CCTV creates a strong foundation for every security set up, although it may not deter the most intrepid of trespassers. In these instances, a team of on-site guards can prove to be useful.

A team of trained security guards patrolling the perimeter and interior of a construction site acts as a great deterrent. The physical presence of guards on site has a significant impact, introducing another consideration into the minds of trespassers. Not only can they be caught on camera, they can be caught in action. With CCTV alone climbers may fancy their chances at making a quick getaway before a dispatch team arrives; with a team of guards on-site, this risk is quickly snuffed out.

There are important factors to consider should you pursue guarding. Firstly, it’s important to have a high frequency of patrols, this gives trespassers less time between patrol routes to access any cranes. Similarly, you need to consider whether you would like the team to be uniformed and whether they have been screened or vetted. Uniformed guards convey more authority, leaving a stronger impression on potential trespassers. Meanwhile, properly vetting your team is incredibly important. I recommend only using Security Industry Authority (SIA) officers who have been vetted in accordance with BS7858, widely regarded as the premium industry standard.

Trespassers will certainly question their actions upon sight of guards, however the most determined of climbers may continue with their efforts… until they see dogs that is.

Trained dog handlers

Dogs are the most effective means of deterring intruders in my experience. Dogs can detect intruders from a distance where humans simply can’t – their skills are unique and highly specific. At Stok K9 Security Services, we often get asked to provide dogs for the duration of any project which involves cranes on site because their efficiency makes a tremendous difference on the ground. Even hazard signs which simply indicate that dogs are on site prove to be a powerful fool in warding off potential climbers. It’s critical that your canine service, just like your guards, is properly vetted in advance. Ideally, they’ll have been trained in line with British Standards 8517-1.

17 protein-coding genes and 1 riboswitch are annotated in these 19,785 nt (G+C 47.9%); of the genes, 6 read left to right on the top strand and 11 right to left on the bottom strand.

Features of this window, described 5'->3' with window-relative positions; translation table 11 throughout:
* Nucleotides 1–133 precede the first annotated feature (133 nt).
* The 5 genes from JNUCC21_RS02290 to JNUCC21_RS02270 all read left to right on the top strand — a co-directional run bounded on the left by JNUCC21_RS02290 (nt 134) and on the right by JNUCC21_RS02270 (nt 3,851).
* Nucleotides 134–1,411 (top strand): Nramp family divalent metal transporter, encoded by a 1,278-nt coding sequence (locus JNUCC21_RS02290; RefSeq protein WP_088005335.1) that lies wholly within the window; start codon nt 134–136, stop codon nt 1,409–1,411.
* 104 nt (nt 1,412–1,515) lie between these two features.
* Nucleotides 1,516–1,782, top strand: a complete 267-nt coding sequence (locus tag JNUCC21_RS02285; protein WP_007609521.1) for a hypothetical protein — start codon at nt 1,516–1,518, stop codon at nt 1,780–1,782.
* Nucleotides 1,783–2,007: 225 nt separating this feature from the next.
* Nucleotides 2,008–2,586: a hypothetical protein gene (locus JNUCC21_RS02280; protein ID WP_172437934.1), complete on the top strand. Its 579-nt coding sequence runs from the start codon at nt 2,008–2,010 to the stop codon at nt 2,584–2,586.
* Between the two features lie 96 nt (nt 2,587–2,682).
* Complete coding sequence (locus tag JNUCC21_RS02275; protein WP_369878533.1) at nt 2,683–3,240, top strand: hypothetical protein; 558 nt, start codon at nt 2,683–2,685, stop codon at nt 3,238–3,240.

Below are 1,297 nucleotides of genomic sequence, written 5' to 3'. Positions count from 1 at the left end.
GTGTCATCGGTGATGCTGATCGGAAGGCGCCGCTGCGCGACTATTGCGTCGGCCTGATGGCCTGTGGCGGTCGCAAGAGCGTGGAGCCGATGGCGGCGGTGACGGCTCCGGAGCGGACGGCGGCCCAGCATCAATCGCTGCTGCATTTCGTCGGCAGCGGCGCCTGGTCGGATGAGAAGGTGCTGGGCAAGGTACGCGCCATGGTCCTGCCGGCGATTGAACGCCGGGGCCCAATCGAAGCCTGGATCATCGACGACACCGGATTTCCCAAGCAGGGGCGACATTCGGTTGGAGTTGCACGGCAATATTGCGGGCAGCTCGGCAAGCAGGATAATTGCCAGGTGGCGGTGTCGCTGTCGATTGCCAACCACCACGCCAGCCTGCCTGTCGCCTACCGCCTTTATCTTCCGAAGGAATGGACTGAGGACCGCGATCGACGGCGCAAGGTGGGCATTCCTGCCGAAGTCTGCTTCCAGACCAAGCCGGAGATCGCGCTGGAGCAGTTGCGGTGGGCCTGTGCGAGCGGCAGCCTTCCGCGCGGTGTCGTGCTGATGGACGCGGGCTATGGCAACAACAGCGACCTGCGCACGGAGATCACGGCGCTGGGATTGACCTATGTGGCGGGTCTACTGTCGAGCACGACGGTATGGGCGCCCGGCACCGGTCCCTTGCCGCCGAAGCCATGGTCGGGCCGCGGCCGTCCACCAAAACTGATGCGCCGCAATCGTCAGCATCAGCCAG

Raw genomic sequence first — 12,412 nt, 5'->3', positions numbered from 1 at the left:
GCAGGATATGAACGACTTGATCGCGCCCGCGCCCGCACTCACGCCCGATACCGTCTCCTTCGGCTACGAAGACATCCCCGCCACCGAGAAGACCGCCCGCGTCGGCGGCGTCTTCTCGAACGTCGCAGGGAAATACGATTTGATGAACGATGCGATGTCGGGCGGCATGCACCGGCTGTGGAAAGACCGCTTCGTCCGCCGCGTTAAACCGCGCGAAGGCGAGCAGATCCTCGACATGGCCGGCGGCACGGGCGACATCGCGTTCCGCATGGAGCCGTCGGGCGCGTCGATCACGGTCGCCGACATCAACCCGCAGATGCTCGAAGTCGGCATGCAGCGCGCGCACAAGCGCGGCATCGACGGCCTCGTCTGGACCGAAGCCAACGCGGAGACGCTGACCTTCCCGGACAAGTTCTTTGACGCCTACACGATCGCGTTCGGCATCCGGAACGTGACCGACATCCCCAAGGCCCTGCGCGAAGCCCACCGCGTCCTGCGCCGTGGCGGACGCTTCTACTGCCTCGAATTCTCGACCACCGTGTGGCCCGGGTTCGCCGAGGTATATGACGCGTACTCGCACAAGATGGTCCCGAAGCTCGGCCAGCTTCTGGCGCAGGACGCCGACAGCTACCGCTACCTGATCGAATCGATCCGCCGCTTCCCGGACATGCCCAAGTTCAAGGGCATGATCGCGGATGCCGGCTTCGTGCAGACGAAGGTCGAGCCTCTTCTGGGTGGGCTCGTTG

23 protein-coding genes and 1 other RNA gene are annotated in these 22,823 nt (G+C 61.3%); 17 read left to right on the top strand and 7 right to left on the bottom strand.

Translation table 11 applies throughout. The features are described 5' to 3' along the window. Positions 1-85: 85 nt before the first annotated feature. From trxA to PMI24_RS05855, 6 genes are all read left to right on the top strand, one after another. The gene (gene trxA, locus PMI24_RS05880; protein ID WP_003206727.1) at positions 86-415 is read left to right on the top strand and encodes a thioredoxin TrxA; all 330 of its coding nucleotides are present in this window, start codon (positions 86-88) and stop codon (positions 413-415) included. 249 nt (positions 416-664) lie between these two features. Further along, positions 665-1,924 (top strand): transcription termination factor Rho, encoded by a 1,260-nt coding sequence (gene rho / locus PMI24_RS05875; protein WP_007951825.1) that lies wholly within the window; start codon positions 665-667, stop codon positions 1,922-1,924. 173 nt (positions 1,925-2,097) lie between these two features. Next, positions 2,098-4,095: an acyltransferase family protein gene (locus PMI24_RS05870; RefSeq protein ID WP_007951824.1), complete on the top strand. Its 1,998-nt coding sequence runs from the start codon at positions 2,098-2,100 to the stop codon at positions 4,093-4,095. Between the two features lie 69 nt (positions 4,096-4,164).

Ultimately, the most effective way by which you can, with confidence, deter crane climbers, is by utilising all of the services outlined above. Crane climbers are most likely to be stopped when they see no crack through which they can slip, no blind spot that’s been left unchecked. A comprehensive approach to your security method is the best way to cover all bases. In doing so, you’ll protect trespassers, project sites and the businesses behind them.

Additional advice from K9 Protection Limited

In response to the initial publication of this article, further advice to the above was also suggested (view the article in full, here) to support those looking to reduce the temptation for trespassers to access a construction site and risk dangerous activities. These include:

  • Securing your perimeter: Ensure there are no gaps in your fence, and double clip the fence with the fastener facing into the site. Ensure there is no ‘street furniture’ or other items around the perimeter line that trespassers can use to access the site. Check your perimeter weekly.
  • Use signage to warn of patrols, cameras and dogs
  • Secure your gates: Change the default codes on padlocks and ensure your access control system (such as turnstiles) can’t be used as climbing frames.
  • Store tools out of site so they can’t be used against you
  • Secure your cranes, mast climbers and hoists: Remove any keys, isolate the power and park them above ground level. You can also use a non-drying anti-vandal paint on the top of your hoardings as a further deterrent.